Strategy changes for strike on French railroads

Paris, France — The “reformist” (CFDT) and right-wing (UNSA) union federations officially exited the struggle against the management of the SNCF, the French national railroad company, on June 28. But the combative union confederations, the CGT and Sud-Rail, which between them represent more than 50 percent of railway union members, announced their intent to continue mobilizing together in July — and probably even later in the summer.

Their strategy, however, will change. Since the beginning of April, they have conducted two days of walkouts followed by three days of work, which they call a “off-and-on strike.” Establishing the calendar of strike days well in advance — with two days on strike followed by three back to work — allowed passengers to plan alternate travel solutions. But it also let SNCF management arrange to mitigate the effects of the strike.

So the CGT and Sud-Rail have decided to reveal the dates of work stoppages only a few days ahead of time, targeting them to coincide with the days most people leave for their monthlong summer vacation. The weekend of July 6-7 is the first, followed by an action involving freight trains on July 11.

President Macron’s promises that no jobs would be lost lasted only a few hours. SNCF management has already announced that the company’s freight division will cut 700 jobs by 2021. What is the pretext? They expect the deficit incurred by this branch to be increased “because of” losses caused by the strike! The railway workers, many of whom lost more than 30 days of salary over the last three months, are ultimately being held responsible for these layoffs!

And, shamelessly, the CFDT and UNSA union confederations, after dropping out of the strike movement — as was expected — are begging for crumbs in negotiations with the company’s human resource department over the new “collective agreement for rail transport” that is to replace the abandoned law regulating conditions for railway workers. As the saying goes, “When the bosses decide to restore slavery, the ‘reformists’ will negotiate with their masters over the size of the slaves’ chains.” …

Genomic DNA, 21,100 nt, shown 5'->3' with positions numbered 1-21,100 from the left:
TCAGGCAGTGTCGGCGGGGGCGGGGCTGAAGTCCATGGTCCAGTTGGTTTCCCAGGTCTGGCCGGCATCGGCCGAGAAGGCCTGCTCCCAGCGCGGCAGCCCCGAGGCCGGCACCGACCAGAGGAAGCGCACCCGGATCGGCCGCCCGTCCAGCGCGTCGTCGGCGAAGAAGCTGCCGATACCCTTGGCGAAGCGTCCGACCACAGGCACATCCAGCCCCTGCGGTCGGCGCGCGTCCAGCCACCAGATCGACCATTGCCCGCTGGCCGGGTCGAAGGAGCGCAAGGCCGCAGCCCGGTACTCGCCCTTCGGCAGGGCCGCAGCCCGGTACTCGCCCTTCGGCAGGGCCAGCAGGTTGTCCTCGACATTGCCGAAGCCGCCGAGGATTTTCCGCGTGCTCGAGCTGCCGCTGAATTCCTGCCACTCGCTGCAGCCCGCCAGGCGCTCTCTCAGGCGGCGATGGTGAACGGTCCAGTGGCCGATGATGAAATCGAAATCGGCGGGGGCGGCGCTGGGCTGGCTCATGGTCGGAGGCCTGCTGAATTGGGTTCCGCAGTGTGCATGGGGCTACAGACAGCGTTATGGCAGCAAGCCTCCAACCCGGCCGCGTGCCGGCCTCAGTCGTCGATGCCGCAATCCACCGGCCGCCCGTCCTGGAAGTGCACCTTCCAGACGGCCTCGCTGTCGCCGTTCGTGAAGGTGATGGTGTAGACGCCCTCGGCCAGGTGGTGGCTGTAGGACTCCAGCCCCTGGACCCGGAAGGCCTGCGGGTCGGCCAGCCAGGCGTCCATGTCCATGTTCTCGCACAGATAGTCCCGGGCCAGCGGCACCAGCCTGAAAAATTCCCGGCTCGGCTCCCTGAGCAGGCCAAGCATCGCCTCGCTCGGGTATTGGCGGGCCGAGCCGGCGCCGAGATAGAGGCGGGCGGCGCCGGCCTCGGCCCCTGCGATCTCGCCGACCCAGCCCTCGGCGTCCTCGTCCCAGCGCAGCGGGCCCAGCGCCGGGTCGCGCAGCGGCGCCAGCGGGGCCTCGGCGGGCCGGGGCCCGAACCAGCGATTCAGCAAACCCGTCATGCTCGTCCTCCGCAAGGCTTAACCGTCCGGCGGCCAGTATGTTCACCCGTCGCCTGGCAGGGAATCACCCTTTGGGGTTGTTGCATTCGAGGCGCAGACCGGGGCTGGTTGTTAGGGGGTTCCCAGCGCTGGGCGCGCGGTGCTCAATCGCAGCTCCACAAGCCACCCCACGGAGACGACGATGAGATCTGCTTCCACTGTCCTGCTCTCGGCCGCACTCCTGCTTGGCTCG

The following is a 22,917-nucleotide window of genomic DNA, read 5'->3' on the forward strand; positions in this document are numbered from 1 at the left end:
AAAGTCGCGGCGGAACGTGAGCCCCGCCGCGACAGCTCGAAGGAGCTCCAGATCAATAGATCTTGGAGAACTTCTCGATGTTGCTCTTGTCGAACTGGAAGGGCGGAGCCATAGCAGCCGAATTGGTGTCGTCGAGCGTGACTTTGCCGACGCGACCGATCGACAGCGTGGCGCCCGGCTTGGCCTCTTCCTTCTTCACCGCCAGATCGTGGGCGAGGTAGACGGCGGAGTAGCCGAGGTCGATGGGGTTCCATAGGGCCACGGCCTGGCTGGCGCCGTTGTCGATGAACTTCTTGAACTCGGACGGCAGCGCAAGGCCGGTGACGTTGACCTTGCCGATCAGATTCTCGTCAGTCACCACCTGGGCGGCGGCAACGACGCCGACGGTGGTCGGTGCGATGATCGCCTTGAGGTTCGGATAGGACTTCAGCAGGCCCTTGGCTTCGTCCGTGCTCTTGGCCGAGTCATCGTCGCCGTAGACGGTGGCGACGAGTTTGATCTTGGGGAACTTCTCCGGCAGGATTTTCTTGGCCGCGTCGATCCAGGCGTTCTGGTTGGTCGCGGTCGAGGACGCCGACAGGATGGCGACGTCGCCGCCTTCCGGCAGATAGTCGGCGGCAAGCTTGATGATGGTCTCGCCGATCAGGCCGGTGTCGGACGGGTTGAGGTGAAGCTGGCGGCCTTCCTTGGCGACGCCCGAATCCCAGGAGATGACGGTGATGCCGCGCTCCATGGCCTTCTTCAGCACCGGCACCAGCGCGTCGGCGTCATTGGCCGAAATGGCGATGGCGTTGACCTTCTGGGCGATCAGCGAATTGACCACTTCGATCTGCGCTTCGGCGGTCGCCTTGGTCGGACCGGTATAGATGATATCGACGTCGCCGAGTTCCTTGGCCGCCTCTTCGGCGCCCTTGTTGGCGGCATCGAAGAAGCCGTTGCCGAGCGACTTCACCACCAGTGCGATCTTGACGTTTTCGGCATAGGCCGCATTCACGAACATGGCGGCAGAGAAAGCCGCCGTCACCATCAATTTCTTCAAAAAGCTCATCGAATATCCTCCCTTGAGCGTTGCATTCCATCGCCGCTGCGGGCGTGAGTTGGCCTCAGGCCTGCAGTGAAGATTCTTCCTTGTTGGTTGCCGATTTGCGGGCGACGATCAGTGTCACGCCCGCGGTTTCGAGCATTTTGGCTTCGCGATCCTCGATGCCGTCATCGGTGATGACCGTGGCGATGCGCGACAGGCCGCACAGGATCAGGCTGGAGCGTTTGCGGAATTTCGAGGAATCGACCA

At the same time, another large-scale mobilization is developing, also historic in its strength, determination and duration. Energy workers have been fighting for over ten weeks in a very dynamic and massive strike led by young workers, which started in Marseille. At the call of the CGT energy federation, electricians and gas workers moved into action, cooperating with and supporting the railway workers’ strike, with quite similar demands but specific to their sector, in a spirit of solidarity to defend public services.

Mobilization grows

Since mid-June, this mobilization has been growing. It includes workers at Enedis, a subsidiary of Électricité de France (EDF), the leading electricity supplier in Europe; and Gaz Réseau Distribution France (GRDF), a subsidiary of Engie (formerly GDF Suez), the main distributor of natural gas in Europe. By the end of June, workers had blocked nearly 300 worksites and occupied more than half of them.

These strikes were at first “off-and-on” before becoming extended and even unlimited, making this mobilization the largest strike in the French energy sector in the last ten years. The atmosphere at the strike sites is often welcoming and family-like, reforging broad bonds of local solidarity.

Infuriated by the astronomical dividends paid to private shareholders, the strikers are on the offensive. They are demanding wage increases of at least 400 euros ($464) per month, permanent hiring of colleagues currently on fixed-term or temporary contracts, cancellation of scheduled job cuts, return of outsourced work and nationalization of the energy sector to make it a true benefit for public service consumers — and not for the capitalists.

This strike is the culmination of the numerous powerful struggles led by electricians and gas workers over the past two years, which included the “days of anger” organized over several months in early 2017. Given the scale of the rebellion, the big-business media are imposing a total censorship of information. The frightened employers and government are impatiently awaiting the start of the summer vacation period, when they assume the struggles will run out of steam.

Terrified at the risk that the struggle will spread, the ruling class is counting on the fragmentation of the workforce that has resulted from years of privatization and the dismemberment of the public sector. Bonuses for employees who stay on the job are even being discussed in the nuclear and high voltage lines sectors. … What will happen when vacationers return, when the people’s anger against Macron is renewed, and when the hope of change is reborn?

Herrera is a Marxist economist, a researcher at the Centre national de la Recherche scientifique (CNRS), who works at the Centre d’Économie de la Sorbonne, Paris. WW staff translated this article.

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